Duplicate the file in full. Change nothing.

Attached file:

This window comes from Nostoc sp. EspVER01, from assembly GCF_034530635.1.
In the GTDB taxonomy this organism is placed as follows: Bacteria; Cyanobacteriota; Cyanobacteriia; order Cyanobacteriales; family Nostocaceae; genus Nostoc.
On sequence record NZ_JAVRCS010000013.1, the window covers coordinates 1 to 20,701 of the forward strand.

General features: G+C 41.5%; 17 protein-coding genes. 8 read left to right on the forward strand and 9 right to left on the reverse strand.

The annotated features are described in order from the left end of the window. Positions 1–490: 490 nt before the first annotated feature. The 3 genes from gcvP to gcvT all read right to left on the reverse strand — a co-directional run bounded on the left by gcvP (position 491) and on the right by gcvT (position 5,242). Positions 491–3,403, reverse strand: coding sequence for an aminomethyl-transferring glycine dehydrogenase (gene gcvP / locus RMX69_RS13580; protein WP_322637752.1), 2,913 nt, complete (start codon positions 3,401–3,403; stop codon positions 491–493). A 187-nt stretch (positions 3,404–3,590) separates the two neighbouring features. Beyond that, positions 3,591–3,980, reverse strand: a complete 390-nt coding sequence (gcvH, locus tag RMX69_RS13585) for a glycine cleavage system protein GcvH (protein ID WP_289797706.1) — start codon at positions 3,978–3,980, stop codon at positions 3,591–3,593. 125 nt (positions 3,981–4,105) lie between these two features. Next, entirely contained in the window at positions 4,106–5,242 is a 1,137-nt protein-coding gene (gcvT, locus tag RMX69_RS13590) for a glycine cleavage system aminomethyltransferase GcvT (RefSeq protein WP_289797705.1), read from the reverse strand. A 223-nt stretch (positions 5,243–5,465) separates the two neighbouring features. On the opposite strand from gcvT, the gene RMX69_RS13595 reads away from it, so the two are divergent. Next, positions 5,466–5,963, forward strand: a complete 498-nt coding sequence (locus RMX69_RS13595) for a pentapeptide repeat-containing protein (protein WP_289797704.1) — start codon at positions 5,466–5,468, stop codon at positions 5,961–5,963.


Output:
This window comes from Nostoc sp. EspVER01, from assembly GCF_034530635.1.
In the GTDB taxonomy this organism is placed as follows: Bacteria; Cyanobacteriota; Cyanobacteriia; order Cyanobacteriales; family Nostocaceae; genus Nostoc.
On sequence record NZ_JAVRCS010000013.1, the window covers coordinates 1 to 20,701 of the forward strand.

General features: G+C 41.5%; 17 protein-coding genes. 8 read left to right on the forward strand and 9 right to left on the reverse strand.

The annotated features are described in order from the left end of the window. Positions 1–490: 490 nt before the first annotated feature. The 3 genes from gcvP to gcvT all read right to left on the reverse strand — a co-directional run bounded on the left by gcvP (position 491) and on the right by gcvT (position 5,242). Positions 491–3,403, reverse strand: coding sequence for an aminomethyl-transferring glycine dehydrogenase (gene gcvP / locus RMX69_RS13580; protein WP_322637752.1), 2,913 nt, complete (start codon positions 3,401–3,403; stop codon positions 491–493). A 187-nt stretch (positions 3,404–3,590) separates the two neighbouring features. Beyond that, positions 3,591–3,980, reverse strand: a complete 390-nt coding sequence (gcvH, locus tag RMX69_RS13585) for a glycine cleavage system protein GcvH (protein ID WP_289797706.1) — start codon at positions 3,978–3,980, stop codon at positions 3,591–3,593. 125 nt (positions 3,981–4,105) lie between these two features. Next, entirely contained in the window at positions 4,106–5,242 is a 1,137-nt protein-coding gene (gcvT, locus tag RMX69_RS13590) for a glycine cleavage system aminomethyltransferase GcvT (RefSeq protein WP_289797705.1), read from the reverse strand. A 223-nt stretch (positions 5,243–5,465) separates the two neighbouring features. On the opposite strand from gcvT, the gene RMX69_RS13595 reads away from it, so the two are divergent. Next, positions 5,466–5,963, forward strand: a complete 498-nt coding sequence (locus RMX69_RS13595) for a pentapeptide repeat-containing protein (protein WP_289797704.1) — start codon at positions 5,466–5,468, stop codon at positions 5,961–5,963.